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The Legal Definition of Self-Preferencing: Too Narrow, Too Broad, or Both?

 |  November 22, 2023

By: Peter Ormosi (Center for Competition Policy)

In the realm of digital platforms and market regulation, self-preferencing has become a focal point of concern, particularly regarding how large platforms prioritize their own products over those of competitors. Author Peter Ormosi delves into the intricate landscape of self-preferencing, questioning the adequacy of its current definition and its implications for consumers.

The conventional understanding, often linked to vertical integration, is scrutinized as potentially too narrow, as profitable strategies akin to self-preferencing may not necessarily hinge on vertical integration. Conversely, the definition is also challenged for its potential breadth, lacking a clear specification of consumer harm as a requisite for illegality, despite the fact that self-preferencing doesn’t always result in direct harm to consumers.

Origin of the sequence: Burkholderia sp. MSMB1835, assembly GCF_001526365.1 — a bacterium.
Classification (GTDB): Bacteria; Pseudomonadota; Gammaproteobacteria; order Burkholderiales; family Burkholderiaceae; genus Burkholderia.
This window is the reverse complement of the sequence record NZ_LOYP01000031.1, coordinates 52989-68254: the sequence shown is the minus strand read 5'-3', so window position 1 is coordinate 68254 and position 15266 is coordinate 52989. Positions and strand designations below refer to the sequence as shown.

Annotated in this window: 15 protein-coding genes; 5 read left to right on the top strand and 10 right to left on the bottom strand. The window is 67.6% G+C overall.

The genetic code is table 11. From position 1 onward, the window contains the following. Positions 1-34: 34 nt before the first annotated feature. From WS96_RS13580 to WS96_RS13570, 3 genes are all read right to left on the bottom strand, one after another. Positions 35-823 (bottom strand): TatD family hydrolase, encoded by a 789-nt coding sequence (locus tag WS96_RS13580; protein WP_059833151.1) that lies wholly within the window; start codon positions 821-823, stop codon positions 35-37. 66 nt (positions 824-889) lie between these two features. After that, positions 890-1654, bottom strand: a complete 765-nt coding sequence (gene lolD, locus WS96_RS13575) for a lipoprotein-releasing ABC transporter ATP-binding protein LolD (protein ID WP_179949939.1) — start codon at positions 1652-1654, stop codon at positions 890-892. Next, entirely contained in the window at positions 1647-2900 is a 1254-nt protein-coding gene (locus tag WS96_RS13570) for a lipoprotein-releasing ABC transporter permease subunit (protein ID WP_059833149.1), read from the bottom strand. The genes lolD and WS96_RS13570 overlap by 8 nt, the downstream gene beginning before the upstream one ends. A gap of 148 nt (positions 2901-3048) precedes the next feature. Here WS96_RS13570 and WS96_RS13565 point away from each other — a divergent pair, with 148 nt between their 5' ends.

Ormosi’s exploration extends to legal frameworks, examining how the EU Digital Markets Act and the draft UK Digital Markets, Competition, and Consumers Bill address self-preferencing, shedding light on the evolving regulatory landscape in this complex domain.